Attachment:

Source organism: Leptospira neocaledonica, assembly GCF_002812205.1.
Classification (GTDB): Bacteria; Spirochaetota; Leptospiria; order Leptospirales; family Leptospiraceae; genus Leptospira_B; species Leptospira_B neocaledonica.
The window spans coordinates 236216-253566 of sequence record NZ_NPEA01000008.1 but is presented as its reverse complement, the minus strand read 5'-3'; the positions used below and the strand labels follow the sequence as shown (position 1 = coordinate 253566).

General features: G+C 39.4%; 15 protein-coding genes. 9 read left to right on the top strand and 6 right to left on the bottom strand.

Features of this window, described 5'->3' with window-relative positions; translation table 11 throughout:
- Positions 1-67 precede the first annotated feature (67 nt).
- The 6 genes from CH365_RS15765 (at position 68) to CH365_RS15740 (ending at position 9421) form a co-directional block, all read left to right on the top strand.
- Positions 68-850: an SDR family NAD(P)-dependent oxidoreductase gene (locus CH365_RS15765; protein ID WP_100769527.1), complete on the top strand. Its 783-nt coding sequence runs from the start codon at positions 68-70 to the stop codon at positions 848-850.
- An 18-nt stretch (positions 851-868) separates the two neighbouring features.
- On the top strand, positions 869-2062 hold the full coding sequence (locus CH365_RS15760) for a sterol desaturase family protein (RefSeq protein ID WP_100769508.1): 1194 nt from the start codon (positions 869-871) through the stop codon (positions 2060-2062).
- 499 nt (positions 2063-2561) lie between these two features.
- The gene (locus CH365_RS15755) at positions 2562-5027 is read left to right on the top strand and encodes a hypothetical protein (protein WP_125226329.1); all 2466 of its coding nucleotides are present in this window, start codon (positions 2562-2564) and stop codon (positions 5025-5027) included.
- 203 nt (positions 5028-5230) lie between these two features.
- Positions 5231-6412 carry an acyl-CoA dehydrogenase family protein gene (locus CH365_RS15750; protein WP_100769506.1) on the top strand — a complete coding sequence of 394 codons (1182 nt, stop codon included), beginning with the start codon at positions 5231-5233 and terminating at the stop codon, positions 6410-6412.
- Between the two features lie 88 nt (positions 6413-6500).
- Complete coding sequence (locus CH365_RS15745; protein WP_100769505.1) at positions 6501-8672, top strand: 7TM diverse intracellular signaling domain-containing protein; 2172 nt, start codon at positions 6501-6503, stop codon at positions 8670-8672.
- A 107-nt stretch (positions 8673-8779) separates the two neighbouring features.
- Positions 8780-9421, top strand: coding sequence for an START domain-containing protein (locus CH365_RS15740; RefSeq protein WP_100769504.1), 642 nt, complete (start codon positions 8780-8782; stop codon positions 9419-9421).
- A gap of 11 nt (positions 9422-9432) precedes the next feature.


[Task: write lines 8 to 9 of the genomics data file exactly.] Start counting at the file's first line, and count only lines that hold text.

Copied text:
- Positions 68-850: an SDR family NAD(P)-dependent oxidoreductase gene (locus CH365_RS15765; protein ID WP_100769527.1), complete on the top strand. Its 783-nt coding sequence runs from the start codon at positions 68-70 to the stop codon at positions 848-850.
- An 18-nt stretch (positions 851-868) separates the two neighbouring features.